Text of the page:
I acknowledge that there is some textual difficulty with the interpretation I propose as well: 881(h) says that title "shall vest in the United States upon commission of the act giving rise to forfeiture," and I am reading it to say that title "shall vest in the United States upon forfeiture, effective as of commission of the act giving rise to forfeiture." The former is certainly an imprecise way of saying the latter. But it is, I think, an imprecision one might expect in a legal culture familiar with retroactive forfeiture, and less of an imprecision than any of the other suggested interpretations require. Moreover, this interpretation locates the imprecision within a phrase where clear evidence of imprecision exists, since 881(h)'s statement that "all right . . . shall vest in the United States" flatly contradicts the statement in 881(a) that "[t]he following shall be subject to forfeiture to the United States." What the United States already owns cannot be forfeited to it.

    This interpretation of 881(h) is the only one that makes sense within the structure of the statutory forfeiture procedures. Subsection 881(d) provides that forfeitures under [507 U.S. 111, 135]   881 are governed by the procedures applicable to "summary and judicial forfeiture, and condemnation of property for violation of the customs laws," set forth in 19 U.S.C. 1602 et seq. It is clear from these procedures that the Government does not gain title to the property until there is a decree of forfeiture. Section 1604, for example, requires the Attorney General to commence proceedings in district court where such proceedings are "necessary" "for the recovery" of a forfeiture. See United States v. $8,850, 461 U.S. 555, 557 -558, and n. 2 (1983) (detailing circumstances requiring judicial forfeiture proceedings). If, however, legal title to the property actually vested in the United States at the time of the illegal act, judicial forfeiture proceedings would never be "necessary." Under the customs forfeiture procedures, the United States can, in certain limited circumstances, obtain title to property by an Executive declaration of forfeiture. The statute provides that such an Executive "declaration of forfeiture . . . shall have the same force and effect as a final decree and order of forfeiture in a judicial forfeiture proceeding in a district court of the United States," and then specifies what that effect is: "Title shall be deemed to vest in the United States . . . from the date of the act for which the forfeiture was incurred." 19 U.S.C. 1609(b) (emphasis added). Finally, if the Government's construction of 881(h) were correct, the statute of limitations provision, 19 U.S.C. 1621, 1 would need to state that title reverts to the former owners of the property, rather than (as it does) simply limit [507 U.S. 111, 136]   the right of the United States to institute an "action to recover" a forfeiture. 2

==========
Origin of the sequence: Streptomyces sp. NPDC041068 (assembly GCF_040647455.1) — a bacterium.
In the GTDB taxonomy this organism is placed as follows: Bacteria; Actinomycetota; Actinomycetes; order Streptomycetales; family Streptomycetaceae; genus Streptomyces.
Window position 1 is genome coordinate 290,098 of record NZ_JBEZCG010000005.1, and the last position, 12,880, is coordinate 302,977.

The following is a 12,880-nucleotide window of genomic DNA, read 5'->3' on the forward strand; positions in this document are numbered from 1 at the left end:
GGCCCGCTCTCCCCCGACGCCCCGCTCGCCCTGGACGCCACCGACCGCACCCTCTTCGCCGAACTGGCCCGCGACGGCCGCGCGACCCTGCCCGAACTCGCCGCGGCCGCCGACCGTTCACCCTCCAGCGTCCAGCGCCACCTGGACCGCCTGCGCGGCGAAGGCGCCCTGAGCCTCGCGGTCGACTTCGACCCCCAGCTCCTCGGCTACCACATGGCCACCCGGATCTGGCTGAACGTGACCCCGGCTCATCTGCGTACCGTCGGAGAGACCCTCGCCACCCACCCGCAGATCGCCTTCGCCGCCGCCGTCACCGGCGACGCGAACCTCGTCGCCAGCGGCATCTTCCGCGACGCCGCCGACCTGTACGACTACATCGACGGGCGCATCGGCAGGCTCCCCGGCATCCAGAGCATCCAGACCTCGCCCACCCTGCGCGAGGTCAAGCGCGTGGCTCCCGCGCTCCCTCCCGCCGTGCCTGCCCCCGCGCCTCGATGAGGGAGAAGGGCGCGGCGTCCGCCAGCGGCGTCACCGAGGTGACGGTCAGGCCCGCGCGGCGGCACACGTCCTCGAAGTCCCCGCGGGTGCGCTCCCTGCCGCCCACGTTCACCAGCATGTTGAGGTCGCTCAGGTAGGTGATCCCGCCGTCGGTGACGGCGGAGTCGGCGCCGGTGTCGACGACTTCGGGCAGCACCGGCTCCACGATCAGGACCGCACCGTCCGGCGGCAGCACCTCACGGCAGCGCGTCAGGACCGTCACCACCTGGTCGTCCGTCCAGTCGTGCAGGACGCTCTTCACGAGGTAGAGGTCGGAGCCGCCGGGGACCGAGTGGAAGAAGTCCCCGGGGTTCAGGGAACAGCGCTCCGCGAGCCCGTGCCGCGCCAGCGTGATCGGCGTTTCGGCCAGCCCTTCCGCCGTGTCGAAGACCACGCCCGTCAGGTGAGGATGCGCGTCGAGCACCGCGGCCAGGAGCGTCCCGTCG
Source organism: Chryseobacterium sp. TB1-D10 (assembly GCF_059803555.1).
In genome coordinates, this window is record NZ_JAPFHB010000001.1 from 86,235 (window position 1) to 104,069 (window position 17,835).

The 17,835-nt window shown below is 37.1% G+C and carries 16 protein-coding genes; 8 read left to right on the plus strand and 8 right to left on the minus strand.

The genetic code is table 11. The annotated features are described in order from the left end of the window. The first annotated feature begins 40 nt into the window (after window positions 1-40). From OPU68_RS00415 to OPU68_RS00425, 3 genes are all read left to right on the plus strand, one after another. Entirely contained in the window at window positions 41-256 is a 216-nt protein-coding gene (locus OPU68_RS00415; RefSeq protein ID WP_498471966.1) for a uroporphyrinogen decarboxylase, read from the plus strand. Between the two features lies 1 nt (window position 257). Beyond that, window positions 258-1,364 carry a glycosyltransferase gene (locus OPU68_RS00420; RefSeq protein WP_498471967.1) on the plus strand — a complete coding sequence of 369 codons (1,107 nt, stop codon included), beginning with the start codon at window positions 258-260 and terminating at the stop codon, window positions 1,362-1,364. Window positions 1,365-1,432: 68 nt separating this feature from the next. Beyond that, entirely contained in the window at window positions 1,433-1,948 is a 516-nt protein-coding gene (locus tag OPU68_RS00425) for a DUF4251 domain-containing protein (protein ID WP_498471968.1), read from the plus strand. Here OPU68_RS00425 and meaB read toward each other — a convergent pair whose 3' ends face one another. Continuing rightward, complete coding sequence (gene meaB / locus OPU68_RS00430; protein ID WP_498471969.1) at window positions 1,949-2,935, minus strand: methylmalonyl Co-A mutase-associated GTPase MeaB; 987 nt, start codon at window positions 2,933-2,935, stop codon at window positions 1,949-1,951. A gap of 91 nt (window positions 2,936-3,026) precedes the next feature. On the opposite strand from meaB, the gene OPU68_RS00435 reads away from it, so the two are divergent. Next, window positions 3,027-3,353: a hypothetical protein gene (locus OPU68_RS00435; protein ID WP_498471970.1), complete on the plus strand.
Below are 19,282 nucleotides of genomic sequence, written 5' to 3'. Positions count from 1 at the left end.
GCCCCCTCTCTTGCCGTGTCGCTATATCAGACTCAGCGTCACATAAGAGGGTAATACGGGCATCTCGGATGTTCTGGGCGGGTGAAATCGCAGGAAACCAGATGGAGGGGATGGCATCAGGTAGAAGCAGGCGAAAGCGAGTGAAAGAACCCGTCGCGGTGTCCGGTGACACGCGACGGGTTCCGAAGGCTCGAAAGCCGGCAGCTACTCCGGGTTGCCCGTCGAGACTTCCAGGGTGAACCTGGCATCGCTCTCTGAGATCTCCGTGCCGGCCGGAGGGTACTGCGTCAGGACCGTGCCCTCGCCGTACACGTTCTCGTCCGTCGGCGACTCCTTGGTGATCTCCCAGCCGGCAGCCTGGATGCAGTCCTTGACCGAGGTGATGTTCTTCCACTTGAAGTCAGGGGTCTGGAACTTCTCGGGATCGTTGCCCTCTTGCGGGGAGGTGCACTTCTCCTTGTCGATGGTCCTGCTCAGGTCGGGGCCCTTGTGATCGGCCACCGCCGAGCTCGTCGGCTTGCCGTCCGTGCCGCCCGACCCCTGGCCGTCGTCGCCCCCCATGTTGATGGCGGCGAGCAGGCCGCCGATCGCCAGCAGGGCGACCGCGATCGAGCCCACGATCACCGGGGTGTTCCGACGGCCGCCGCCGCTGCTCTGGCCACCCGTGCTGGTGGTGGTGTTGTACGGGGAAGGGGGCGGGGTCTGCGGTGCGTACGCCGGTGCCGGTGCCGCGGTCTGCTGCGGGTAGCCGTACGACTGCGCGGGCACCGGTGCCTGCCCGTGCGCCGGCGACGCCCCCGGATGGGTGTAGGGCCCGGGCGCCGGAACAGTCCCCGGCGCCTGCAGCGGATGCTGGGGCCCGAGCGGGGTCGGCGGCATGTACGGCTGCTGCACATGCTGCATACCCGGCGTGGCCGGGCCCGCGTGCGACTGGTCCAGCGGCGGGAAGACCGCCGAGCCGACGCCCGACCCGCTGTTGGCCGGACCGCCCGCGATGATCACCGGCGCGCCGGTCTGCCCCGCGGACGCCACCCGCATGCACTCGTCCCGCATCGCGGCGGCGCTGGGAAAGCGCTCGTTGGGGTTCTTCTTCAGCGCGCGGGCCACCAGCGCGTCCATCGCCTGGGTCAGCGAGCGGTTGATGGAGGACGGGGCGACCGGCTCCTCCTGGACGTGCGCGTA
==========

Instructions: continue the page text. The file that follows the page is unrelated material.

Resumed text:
The traditional operation of the relation-back doctrine also explains the textual difference between 881(a)(6)'s innocent" owner" and 853's innocent "transferee" provisions - a difference on which the Government relies heavily. See Brief for United States 31-35; Reply Brief for United States 10-11. Section 853, which provides for forfeiture of drug-related assets in connection with criminal convictions, uses the term "transferee" - not "owner" - to protect the interests of persons who acquire property after the illegal act has occurred. 3 The Government contends that the reason for this variance is that the term "owner" simply does not cover persons acquiring interests after the illegal act. That explanation arrives under a cloud of suspicion, since it is impossible to imagine (and the Government was unable to suggest) why Congress would provide greater protection for post-offense owners (or "transferees") in the context of criminal forfeitures. The real explanation, I think, is that the term "owner" could not accurately be used in the context of [507 U.S. 111, 137]   853 because third parties can assert their property rights under that section only "[f]ollowing the entry of an order of forfeiture." 21 U.S.C. 853(n). See also 853(k) (prohibiting third parties from intervening to vindicate their property interests except as provided in subsection (n)). Thus, at the time the third-party interests are being adjudicated, the relation-back doctrine has already operated to carry back the title of the United States to the time of the act giving rise to the forfeiture, and the third parties have been divested of their property interests. See 853(c) (codifying the relation-back principle for criminal forfeiture). Indeed, if the court finds that the transferee has a valid claim under the statute, it must "amend the order of forfeiture." 853(n)(6).